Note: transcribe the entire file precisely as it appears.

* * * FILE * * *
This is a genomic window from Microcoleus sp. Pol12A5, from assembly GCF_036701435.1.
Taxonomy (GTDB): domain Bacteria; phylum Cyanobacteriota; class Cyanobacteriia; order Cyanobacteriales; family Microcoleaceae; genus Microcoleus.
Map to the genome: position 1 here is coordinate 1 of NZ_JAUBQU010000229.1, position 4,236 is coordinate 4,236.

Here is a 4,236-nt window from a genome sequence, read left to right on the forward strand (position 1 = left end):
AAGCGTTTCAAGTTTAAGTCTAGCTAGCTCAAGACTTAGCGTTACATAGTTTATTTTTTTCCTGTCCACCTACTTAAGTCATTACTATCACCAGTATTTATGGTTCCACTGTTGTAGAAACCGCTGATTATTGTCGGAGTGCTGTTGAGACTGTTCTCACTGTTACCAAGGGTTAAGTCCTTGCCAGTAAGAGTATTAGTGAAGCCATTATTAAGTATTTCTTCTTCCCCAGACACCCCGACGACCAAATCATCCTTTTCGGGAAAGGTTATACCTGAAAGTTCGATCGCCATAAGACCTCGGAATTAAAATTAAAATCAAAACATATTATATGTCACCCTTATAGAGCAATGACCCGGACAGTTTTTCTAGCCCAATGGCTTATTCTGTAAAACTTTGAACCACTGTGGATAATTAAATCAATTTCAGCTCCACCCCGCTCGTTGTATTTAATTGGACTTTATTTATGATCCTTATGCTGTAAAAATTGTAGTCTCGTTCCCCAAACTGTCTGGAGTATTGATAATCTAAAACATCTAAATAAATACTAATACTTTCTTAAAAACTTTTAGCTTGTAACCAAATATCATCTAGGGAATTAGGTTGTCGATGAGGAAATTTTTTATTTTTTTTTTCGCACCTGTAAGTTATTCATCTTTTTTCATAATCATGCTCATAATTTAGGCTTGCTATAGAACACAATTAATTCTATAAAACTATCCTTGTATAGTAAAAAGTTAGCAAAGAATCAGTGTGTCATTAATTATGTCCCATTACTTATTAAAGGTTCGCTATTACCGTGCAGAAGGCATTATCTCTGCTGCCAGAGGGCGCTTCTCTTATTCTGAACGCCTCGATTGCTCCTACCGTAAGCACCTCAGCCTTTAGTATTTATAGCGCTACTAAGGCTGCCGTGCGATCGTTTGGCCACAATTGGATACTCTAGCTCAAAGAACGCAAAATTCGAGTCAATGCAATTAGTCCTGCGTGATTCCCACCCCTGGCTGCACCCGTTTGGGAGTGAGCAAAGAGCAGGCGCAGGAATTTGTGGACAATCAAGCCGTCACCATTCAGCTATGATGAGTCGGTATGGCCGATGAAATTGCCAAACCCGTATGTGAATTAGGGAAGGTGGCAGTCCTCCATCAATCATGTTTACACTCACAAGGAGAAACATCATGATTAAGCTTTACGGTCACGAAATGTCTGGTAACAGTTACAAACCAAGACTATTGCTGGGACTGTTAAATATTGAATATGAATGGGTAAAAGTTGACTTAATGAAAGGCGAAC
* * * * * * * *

This is a genomic window from Microcoleus sp. Pol12A5, from assembly GCF_036701435.1.
Taxonomy (GTDB): domain Bacteria; phylum Cyanobacteriota; class Cyanobacteriia; order Cyanobacteriales; family Microcoleaceae; genus Microcoleus.
Map to the genome: position 1 here is coordinate 1 of NZ_JAUBQU010000229.1, position 4,236 is coordinate 4,236.

Here is a 4,236-nt window from a genome sequence, read left to right on the forward strand (position 1 = left end):
AAGCGTTTCAAGTTTAAGTCTAGCTAGCTCAAGACTTAGCGTTACATAGTTTATTTTTTTCCTGTCCACCTACTTAAGTCATTACTATCACCAGTATTTATGGTTCCACTGTTGTAGAAACCGCTGATTATTGTCGGAGTGCTGTTGAGACTGTTCTCACTGTTACCAAGGGTTAAGTCCTTGCCAGTAAGAGTATTAGTGAAGCCATTATTAAGTATTTCTTCTTCCCCAGACACCCCGACGACCAAATCATCCTTTTCGGGAAAGGTTATACCTGAAAGTTCGATCGCCATAAGACCTCGGAATTAAAATTAAAATCAAAACATATTATATGTCACCCTTATAGAGCAATGACCCGGACAGTTTTTCTAGCCCAATGGCTTATTCTGTAAAACTTTGAACCACTGTGGATAATTAAATCAATTTCAGCTCCACCCCGCTCGTTGTATTTAATTGGACTTTATTTATGATCCTTATGCTGTAAAAATTGTAGTCTCGTTCCCCAAACTGTCTGGAGTATTGATAATCTAAAACATCTAAATAAATACTAATACTTTCTTAAAAACTTTTAGCTTGTAACCAAATATCATCTAGGGAATTAGGTTGTCGATGAGGAAATTTTTTATTTTTTTTTTCGCACCTGTAAGTTATTCATCTTTTTTCATAATCATGCTCATAATTTAGGCTTGCTATAGAACACAATTAATTCTATAAAACTATCCTTGTATAGTAAAAAGTTAGCAAAGAATCAGTGTGTCATTAATTATGTCCCATTACTTATTAAAGGTTCGCTATTACCGTGCAGAAGGCATTATCTCTGCTGCCAGAGGGCGCTTCTCTTATTCTGAACGCCTCGATTGCTCCTACCGTAAGCACCTCAGCCTTTAGTATTTATAGCGCTACTAAGGCTGCCGTGCGATCGTTTGGCCACAATTGGATACTCTAGCTCAAAGAACGCAAAATTCGAGTCAATGCAATTAGTCCTGCGTGATTCCCACCCCTGGCTGCACCCGTTTGGGAGTGAGCAAAGAGCAGGCGCAGGAATTTGTGGACAATCAAGCCGTCACCATTCAGCTATGATGAGTCGGTATGGCCGATGAAATTGCCAAACCCGTATGTGAATTAGGGAAGGTGGCAGTCCTCCATCAATCATGTTTACACTCACAAGGAGAAACATCATGATTAAGCTTTACGGTCACGAAATGTCTGGTAACAGTTACAAACCAAGACTATTGCTGGGACTGTTAAATATTGAATATGAATGGGTAAAAGTTGACTTAATGAAAGGCGAAC